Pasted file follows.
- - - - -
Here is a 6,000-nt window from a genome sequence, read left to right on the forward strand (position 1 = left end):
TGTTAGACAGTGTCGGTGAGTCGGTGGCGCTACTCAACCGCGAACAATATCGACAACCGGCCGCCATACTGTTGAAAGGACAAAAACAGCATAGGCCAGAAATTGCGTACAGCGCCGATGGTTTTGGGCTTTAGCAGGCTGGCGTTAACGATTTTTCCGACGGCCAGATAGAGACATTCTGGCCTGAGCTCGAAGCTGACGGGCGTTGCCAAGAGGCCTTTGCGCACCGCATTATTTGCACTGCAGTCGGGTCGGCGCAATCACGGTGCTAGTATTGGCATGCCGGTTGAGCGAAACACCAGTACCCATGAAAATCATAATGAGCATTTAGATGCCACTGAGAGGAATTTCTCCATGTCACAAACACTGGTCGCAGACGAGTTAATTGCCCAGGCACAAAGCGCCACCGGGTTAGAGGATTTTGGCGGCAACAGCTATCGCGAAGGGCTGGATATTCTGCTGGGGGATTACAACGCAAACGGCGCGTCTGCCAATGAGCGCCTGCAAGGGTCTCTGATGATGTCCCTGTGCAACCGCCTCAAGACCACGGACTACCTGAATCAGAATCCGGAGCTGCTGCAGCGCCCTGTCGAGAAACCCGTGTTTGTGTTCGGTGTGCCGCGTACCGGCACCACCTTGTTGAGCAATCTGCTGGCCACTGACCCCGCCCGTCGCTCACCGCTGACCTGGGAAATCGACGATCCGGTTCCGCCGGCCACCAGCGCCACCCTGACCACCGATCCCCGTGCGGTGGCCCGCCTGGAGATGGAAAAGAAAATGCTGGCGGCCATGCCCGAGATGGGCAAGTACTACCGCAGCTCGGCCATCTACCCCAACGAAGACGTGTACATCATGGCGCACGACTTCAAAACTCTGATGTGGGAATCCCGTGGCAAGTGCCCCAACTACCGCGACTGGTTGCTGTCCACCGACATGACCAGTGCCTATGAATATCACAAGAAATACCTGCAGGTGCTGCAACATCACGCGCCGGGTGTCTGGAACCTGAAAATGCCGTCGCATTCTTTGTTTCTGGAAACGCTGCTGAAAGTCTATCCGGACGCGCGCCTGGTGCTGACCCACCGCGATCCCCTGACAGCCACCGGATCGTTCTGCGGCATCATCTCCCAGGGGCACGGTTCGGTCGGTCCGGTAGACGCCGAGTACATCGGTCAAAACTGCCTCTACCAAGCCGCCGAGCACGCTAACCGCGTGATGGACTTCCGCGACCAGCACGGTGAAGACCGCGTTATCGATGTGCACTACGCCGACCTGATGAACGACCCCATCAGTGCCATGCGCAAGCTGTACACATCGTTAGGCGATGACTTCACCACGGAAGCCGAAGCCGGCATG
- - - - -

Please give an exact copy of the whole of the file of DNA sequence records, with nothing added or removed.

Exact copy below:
Here is a 6,000-nt window from a genome sequence, read left to right on the forward strand (position 1 = left end):
TGTTAGACAGTGTCGGTGAGTCGGTGGCGCTACTCAACCGCGAACAATATCGACAACCGGCCGCCATACTGTTGAAAGGACAAAAACAGCATAGGCCAGAAATTGCGTACAGCGCCGATGGTTTTGGGCTTTAGCAGGCTGGCGTTAACGATTTTTCCGACGGCCAGATAGAGACATTCTGGCCTGAGCTCGAAGCTGACGGGCGTTGCCAAGAGGCCTTTGCGCACCGCATTATTTGCACTGCAGTCGGGTCGGCGCAATCACGGTGCTAGTATTGGCATGCCGGTTGAGCGAAACACCAGTACCCATGAAAATCATAATGAGCATTTAGATGCCACTGAGAGGAATTTCTCCATGTCACAAACACTGGTCGCAGACGAGTTAATTGCCCAGGCACAAAGCGCCACCGGGTTAGAGGATTTTGGCGGCAACAGCTATCGCGAAGGGCTGGATATTCTGCTGGGGGATTACAACGCAAACGGCGCGTCTGCCAATGAGCGCCTGCAAGGGTCTCTGATGATGTCCCTGTGCAACCGCCTCAAGACCACGGACTACCTGAATCAGAATCCGGAGCTGCTGCAGCGCCCTGTCGAGAAACCCGTGTTTGTGTTCGGTGTGCCGCGTACCGGCACCACCTTGTTGAGCAATCTGCTGGCCACTGACCCCGCCCGTCGCTCACCGCTGACCTGGGAAATCGACGATCCGGTTCCGCCGGCCACCAGCGCCACCCTGACCACCGATCCCCGTGCGGTGGCCCGCCTGGAGATGGAAAAGAAAATGCTGGCGGCCATGCCCGAGATGGGCAAGTACTACCGCAGCTCGGCCATCTACCCCAACGAAGACGTGTACATCATGGCGCACGACTTCAAAACTCTGATGTGGGAATCCCGTGGCAAGTGCCCCAACTACCGCGACTGGTTGCTGTCCACCGACATGACCAGTGCCTATGAATATCACAAGAAATACCTGCAGGTGCTGCAACATCACGCGCCGGGTGTCTGGAACCTGAAAATGCCGTCGCATTCTTTGTTTCTGGAAACGCTGCTGAAAGTCTATCCGGACGCGCGCCTGGTGCTGACCCACCGCGATCCCCTGACAGCCACCGGATCGTTCTGCGGCATCATCTCCCAGGGGCACGGTTCGGTCGGTCCGGTAGACGCCGAGTACATCGGTCAAAACTGCCTCTACCAAGCCGCCGAGCACGCTAACCGCGTGATGGACTTCCGCGACCAGCACGGTGAAGACCGCGTTATCGATGTGCACTACGCCGACCTGATGAACGACCCCATCAGTGCCATGCGCAAGCTGTACACATCGTTAGGCGATGACTTCACCACGGAAGCCGAAGCCGGCATG